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Nov 2, 2008
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Dynasty.... but without the hairspray, shoulder pads, and good looks.
 

juanpablo

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Sep 30, 2004
Messages
265
Why or how is it corruption? If the person does a good job then why not? Simon Coveney took over from his late father Hugh and is doing a fantastic job and he was democratically elected in a bye-election, I don't see the corruption there?

Its corruption because when the main reason someone is elected/nominated its because of their surname and who their daddy was. FG in Cork South Central are a classic example of this nepotism in play with messrs Coveney & Clune. Politics and a career in it shoudn't be a family business, however in Ireland Dail seats are seen as almost a birthright to be passed on to junior along with the family business and numerous properties.
 
G

Gimpanzee

Its corruption because when the main reason someone is elected/nominated its because of their surname and who their daddy was. FG in Cork South Central are a classic example of this nepotism in play with messrs Coveney & Clune. Politics and a career in it shoudn't be a family business, however in Ireland Dail seats are seen as almost a birthright to be passed on to junior along with the family business and numerous properties.
There is absolutely nothing corrupt about someone getting more votes than someone else because he's someones son. It is the idiots that vote for the son because of who he is that are at fault - politicians can hardly be faulted for that. It is yet another example about how 'so-fisticated' the Irish electorate are (i.e. if you know that someone is related to someone else, or know who your father supported, then you are considered well versed in political matters and you show it by voting appropriately in the ballot booth).
 

juanpablo

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Sep 30, 2004
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265
We differ then on what is political corruption. So how about this, as it applies to the 3 main parties; candidate x is seeking a nomination and is a party member, no family connections to the party. candidate y is also seeking a nomination, family has long established connections to the party and political office. Come nomination time who wins? more often then not its y.

Blaming the voter is all well and good, but its the parties and their membership & nomination structures which are the problems. Politicians and their families see the seat they are elected to as a birthright. Just look through the ranks of larger parties, the same names cropping up again and again, people who have been reared in the political tradition. Is it any wonder people find Cowen & Kenny uninspiring when they've never had to prove their political worth at grassroots level?.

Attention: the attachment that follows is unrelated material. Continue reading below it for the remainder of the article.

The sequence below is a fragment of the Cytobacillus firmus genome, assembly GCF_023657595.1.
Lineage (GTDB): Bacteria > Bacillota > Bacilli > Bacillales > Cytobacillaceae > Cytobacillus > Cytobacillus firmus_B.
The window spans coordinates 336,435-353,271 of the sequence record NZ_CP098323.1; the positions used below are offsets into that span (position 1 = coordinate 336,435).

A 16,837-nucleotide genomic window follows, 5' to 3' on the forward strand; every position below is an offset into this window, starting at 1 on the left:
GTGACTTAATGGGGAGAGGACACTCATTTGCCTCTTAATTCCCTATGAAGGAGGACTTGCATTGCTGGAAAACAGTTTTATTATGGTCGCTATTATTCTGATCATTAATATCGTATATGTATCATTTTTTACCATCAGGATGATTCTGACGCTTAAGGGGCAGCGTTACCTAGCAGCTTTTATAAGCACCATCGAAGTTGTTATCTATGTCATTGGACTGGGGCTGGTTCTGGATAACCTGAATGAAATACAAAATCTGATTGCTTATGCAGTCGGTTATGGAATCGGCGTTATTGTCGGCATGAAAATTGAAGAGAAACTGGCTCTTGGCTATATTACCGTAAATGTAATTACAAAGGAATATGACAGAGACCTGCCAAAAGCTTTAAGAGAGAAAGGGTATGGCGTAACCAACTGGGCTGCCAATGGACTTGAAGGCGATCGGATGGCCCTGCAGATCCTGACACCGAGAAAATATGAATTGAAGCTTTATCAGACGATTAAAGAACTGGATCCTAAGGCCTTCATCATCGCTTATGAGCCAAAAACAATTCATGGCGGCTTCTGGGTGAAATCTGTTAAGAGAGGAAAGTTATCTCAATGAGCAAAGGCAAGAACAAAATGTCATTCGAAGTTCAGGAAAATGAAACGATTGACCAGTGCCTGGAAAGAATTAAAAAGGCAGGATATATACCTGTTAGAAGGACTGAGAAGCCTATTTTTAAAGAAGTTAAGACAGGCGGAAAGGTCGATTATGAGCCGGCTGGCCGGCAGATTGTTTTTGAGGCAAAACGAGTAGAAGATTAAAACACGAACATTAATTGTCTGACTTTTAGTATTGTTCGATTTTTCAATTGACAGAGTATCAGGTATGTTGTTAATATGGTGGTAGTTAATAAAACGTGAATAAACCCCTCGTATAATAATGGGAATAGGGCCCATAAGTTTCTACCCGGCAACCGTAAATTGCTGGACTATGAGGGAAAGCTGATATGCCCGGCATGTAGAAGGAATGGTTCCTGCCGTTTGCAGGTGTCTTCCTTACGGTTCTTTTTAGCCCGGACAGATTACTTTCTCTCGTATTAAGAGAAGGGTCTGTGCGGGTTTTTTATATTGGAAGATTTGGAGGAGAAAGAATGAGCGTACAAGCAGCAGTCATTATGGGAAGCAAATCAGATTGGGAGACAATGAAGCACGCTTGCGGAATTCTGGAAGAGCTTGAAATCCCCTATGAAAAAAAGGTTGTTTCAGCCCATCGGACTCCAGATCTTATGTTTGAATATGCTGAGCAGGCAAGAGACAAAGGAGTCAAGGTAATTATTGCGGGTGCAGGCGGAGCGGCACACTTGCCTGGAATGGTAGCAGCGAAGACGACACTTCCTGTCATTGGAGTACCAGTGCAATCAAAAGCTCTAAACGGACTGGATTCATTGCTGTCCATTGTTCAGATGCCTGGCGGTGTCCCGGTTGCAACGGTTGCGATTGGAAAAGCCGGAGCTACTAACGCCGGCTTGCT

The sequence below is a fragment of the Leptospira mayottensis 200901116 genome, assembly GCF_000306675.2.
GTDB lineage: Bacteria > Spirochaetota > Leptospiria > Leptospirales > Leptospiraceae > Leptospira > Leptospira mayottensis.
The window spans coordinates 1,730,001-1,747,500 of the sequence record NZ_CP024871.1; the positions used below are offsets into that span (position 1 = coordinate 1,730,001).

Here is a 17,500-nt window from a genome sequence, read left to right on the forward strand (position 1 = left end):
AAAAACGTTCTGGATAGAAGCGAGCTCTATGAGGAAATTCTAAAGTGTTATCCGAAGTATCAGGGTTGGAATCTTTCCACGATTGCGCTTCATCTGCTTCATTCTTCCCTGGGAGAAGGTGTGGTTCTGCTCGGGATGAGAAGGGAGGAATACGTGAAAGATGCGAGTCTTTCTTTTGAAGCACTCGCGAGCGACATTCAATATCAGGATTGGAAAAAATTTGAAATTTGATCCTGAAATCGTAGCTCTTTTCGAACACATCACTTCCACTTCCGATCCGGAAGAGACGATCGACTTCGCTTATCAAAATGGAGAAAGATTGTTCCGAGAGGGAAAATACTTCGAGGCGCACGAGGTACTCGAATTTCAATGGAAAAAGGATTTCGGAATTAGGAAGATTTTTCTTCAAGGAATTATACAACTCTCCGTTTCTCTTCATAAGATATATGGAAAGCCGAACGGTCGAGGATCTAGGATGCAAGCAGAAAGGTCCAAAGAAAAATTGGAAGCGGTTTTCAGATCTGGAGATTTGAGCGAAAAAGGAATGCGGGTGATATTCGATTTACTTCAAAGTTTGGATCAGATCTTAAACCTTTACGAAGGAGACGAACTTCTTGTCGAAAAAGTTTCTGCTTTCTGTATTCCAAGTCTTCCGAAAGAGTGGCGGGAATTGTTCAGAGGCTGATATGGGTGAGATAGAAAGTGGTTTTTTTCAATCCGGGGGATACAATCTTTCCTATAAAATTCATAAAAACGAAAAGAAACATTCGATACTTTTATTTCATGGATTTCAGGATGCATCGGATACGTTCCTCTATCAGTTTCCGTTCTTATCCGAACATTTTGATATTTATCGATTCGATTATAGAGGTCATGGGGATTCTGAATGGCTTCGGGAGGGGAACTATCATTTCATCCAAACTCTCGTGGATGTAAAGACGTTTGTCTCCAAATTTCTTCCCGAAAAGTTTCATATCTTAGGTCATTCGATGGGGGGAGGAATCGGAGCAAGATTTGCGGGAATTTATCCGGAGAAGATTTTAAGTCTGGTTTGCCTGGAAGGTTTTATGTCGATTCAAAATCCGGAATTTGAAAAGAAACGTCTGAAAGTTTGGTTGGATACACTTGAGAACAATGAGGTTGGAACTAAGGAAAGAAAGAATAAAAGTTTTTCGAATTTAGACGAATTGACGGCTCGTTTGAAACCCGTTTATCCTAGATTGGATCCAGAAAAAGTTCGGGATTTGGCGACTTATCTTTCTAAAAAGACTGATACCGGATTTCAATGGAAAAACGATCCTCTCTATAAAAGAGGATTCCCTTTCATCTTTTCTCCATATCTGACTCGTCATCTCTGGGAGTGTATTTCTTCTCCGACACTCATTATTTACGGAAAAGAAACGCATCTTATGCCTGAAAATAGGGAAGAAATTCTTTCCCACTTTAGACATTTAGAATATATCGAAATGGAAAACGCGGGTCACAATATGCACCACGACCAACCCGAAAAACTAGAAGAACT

Kev408

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Feb 26, 2006
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5,025
This nepotism is so widespread that it's now almost considered an intrinsic part of Irish culture. However, it's clearly a big part of our problem. And all established political parties (particularly Labour) are involved in it. How do we put an end to this form of corruption?
Perhaps you'll give us some examples of nepotism in Irish politics. Definition of nepotism: favoritism shown to relatives or close friends by those in power (as by giving them jobs). Nepotism does not require a person becoming a politician just like Mammy or Daddy. It requires favouritism given to family members and friends by those in power.

I do not like the existence of 'dynasties' in Irish politics but because they exist does not necessarily mean nepotism does.

Another thread based on hyperbolic, sweeping statements from Phinaeus. But hey, never let the truth get in the way of an exaggerration, eh?
 

Phinaeus

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Joined
Mar 8, 2009
Messages
200
I reckon at least 50% of the individuals on the following list (including our Taoiseach) are members of what can loosely be called political dynasties. And, okay, while it may not constitute outright corruption, it sure as hell ain't healthy for our democracy. It certainly does amount to nepotism: Daddy or Uncle retires but pulls out all the stops to see that Junior lands their plum job with all its perks.

Members Database 1919 - 2005 - Houses of the Oireachtas - Tithe an Oireachtais
 

Kev408

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Feb 26, 2006
Messages
5,025
I reckon at least 50% of the individuals on the following list (including our Taoiseach) are members of what can loosely be called political dynasties. And, okay, while it may not constitute outright corruption, it sure as hell ain't healthy for our democracy. It certainly does amount to nepotism: Daddy or Uncle retires but pulls out all the stops to see that Junior lands their plum job with all its perks.

Members Database 1919 - 2005 - Houses of the Oireachtas - Tithe an Oireachtais